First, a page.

The Branching Process of Snow Crystals
School: Down to Earth School
Area of Science: physics/mathematics
Interim: What affects the snow flake dendrites’ complexity and how? We believe that the atmospheric temperature and supersaturation (humidity and pressure) and also the rate diffusion of water vapor molecules through the air affects the complexity. We found that snow crystal dendrites form by deposition (from a gaseous state directly into a solid). The longer the water vapor molecules have to depose the slower they travel. The water molecules in a gaseous state, or vapor, freeze onto a nucleus (of dust or pollen). The nucleus may be flat; this causes the molecules of water vapor to freeze uniformly flat on the surface of the nucleus. This process of formation is called faceting. The other formation type is called branching. Branching is when the nucleus, either has a bump or something else creates a bump on the surface, and the water vapor molecules freeze onto this bump making the bump taller or larger. The closer the dendrite tip is to the water molecules the less they have to depose, thus making the process progressively faster. The bump or soon to be branch of the dendrite may also form a second bump which the water molecules may also land on and freeze onto, thus making another branch to the complex branching system.
We plan to build an agent-based computational model (using Netlogo) that shows the dendrites forming and changing. The agents, representing water vapor molecules will diffuse, and get slower as they approach the nucleus, and freeze onto it. We haven’t decided yet, but we may have two sliders, one to control the atmospheric temperature and the other to adjust the supersaturation around the snow crystal dendrite. The model will show the snow crystal branching, so the nucleus will have a bump and the molecules will freeze onto the bump(s). The bump(s) will grow, because of the water molecules freezing onto it and the process will progressively get faster because the bump is growing.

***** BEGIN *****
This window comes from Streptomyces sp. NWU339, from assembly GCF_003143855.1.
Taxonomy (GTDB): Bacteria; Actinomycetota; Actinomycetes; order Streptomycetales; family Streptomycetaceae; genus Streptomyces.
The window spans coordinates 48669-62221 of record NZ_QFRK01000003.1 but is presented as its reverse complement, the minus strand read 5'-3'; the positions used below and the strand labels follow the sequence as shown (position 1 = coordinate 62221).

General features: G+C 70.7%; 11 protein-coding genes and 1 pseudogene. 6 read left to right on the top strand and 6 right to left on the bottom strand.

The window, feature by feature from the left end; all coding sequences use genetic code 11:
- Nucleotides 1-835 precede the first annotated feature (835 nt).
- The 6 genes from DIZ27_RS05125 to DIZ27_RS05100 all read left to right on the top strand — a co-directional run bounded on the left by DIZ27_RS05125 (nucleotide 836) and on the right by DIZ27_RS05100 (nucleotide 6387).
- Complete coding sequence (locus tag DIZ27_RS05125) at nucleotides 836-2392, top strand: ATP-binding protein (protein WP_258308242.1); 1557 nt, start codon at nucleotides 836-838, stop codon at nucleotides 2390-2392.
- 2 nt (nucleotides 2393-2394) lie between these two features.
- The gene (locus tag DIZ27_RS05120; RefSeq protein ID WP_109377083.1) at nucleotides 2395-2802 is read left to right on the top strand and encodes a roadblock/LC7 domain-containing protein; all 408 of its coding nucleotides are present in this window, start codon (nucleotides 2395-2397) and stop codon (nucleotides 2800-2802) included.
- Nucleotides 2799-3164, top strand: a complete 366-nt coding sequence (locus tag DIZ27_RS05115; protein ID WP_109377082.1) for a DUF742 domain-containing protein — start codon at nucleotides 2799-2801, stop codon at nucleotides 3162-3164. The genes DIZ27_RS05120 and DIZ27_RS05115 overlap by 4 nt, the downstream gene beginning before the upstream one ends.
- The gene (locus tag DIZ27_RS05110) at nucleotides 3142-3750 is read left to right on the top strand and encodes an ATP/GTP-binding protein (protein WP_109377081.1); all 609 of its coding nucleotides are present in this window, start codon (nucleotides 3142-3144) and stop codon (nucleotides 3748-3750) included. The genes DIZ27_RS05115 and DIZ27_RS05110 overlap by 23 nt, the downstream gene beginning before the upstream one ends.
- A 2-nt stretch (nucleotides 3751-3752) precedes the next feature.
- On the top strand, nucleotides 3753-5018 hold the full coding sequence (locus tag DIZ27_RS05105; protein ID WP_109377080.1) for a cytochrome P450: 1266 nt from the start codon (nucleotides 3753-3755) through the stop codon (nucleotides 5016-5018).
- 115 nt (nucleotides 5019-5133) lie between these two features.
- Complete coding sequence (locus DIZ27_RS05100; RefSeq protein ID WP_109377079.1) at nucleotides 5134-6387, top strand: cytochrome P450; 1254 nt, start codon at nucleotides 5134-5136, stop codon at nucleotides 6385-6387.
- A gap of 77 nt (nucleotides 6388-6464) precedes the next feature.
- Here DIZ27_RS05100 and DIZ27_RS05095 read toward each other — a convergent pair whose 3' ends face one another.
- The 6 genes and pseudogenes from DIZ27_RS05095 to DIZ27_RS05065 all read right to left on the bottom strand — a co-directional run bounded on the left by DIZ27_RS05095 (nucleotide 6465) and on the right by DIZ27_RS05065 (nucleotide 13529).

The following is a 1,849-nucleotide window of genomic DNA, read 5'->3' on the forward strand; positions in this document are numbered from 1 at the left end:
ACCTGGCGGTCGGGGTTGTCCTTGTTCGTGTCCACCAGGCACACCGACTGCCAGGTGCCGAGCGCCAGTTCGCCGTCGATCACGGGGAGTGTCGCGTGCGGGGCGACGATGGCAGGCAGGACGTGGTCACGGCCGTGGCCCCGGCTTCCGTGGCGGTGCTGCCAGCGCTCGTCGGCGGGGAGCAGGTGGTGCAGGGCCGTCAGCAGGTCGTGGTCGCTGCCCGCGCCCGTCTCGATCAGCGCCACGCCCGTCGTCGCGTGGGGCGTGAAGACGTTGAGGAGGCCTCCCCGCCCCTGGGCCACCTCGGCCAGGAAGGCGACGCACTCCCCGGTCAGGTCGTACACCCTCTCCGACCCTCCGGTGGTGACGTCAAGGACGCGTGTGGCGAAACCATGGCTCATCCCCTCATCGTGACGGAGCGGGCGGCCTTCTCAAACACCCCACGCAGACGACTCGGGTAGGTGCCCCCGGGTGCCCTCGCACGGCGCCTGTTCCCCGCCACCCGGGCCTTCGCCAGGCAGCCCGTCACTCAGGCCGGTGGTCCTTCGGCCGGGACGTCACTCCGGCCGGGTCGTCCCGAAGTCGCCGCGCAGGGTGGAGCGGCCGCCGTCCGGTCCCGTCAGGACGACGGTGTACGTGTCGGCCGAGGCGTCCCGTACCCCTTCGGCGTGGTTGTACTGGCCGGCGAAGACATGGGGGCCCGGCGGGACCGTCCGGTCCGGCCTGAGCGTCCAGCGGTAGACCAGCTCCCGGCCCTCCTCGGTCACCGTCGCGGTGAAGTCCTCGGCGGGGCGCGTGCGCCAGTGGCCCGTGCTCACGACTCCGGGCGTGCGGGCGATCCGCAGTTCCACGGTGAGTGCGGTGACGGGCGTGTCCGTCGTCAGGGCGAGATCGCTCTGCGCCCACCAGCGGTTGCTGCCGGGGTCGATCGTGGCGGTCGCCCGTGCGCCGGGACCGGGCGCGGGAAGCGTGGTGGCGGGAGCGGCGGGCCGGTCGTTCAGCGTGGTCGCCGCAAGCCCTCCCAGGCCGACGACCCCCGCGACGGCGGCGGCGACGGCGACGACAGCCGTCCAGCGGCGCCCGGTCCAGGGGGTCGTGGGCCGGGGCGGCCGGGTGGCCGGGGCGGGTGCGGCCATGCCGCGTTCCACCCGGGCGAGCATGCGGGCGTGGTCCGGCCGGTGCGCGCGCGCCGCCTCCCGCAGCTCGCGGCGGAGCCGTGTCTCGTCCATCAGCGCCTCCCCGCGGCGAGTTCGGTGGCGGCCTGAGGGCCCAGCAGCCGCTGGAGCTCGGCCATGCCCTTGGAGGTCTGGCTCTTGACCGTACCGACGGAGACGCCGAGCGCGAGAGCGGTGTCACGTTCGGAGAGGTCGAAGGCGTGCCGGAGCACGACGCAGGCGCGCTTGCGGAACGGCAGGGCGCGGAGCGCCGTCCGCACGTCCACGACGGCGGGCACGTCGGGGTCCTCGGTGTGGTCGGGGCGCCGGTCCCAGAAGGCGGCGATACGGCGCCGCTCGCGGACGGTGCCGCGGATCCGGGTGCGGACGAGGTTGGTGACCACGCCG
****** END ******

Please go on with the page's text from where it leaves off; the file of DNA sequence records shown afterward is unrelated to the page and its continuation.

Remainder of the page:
We have emailed two scientists; one whose name is Kenneth G. Libbrecht from California Tech. and the other is from University of Wisconsin, his name is David Griffeath. We have not heard back from either of them yet. We received an email from Ms. Patty Meyer who read our proposal and she ask us a couple of questions and told us a few also that maybe we should try to answer with our model. We also each made rock candy to observe the process of crystallization.
We expect to create a realistic model of snow crystal branching using an agent based language. We hope to eventually make the model also show faceting of the snow crystals. We want the “turtles” (agents) to move/diffuse from the top of the screen and attach and freeze onto the turtle, which is representing the dust, in the center. We also want the nucleus have a small bump and we want the water vapor molecules attach onto the bump and create the branches. Then we will have the branches grow side branches and so on. We may possibly have two sliders one that controls the temperature and the other adjusting supersaturation.
- Libbrecht, Kenneth. February 1, 1999. SnowCrystals.com. November 13, 2012. www.its.caltech.edu/~atomic/snowcrystals/dendrites/dendrite.htm
- Libbrecht, Kenneth. February 1, 1999. SnowCrystals.com. October 18, 2012. www.its.caltech.edu/~atomic/snowcrystals/alike/alike.htm
- 2003 – 2012. Wisegeek.com. October 13,2012.
- Libbrecht, Kenneth. February 1, 1999. SnowCrystals.com. October 26, 2012. http://www.its.caltech.edu/~atomic/snowcrystals/myths/myths.htm
- Libbrecht, Kenneth. February 1, 1999. SnowCrystals.com. October 21, 2012.
Sponsoring Teacher: Maia Chaney
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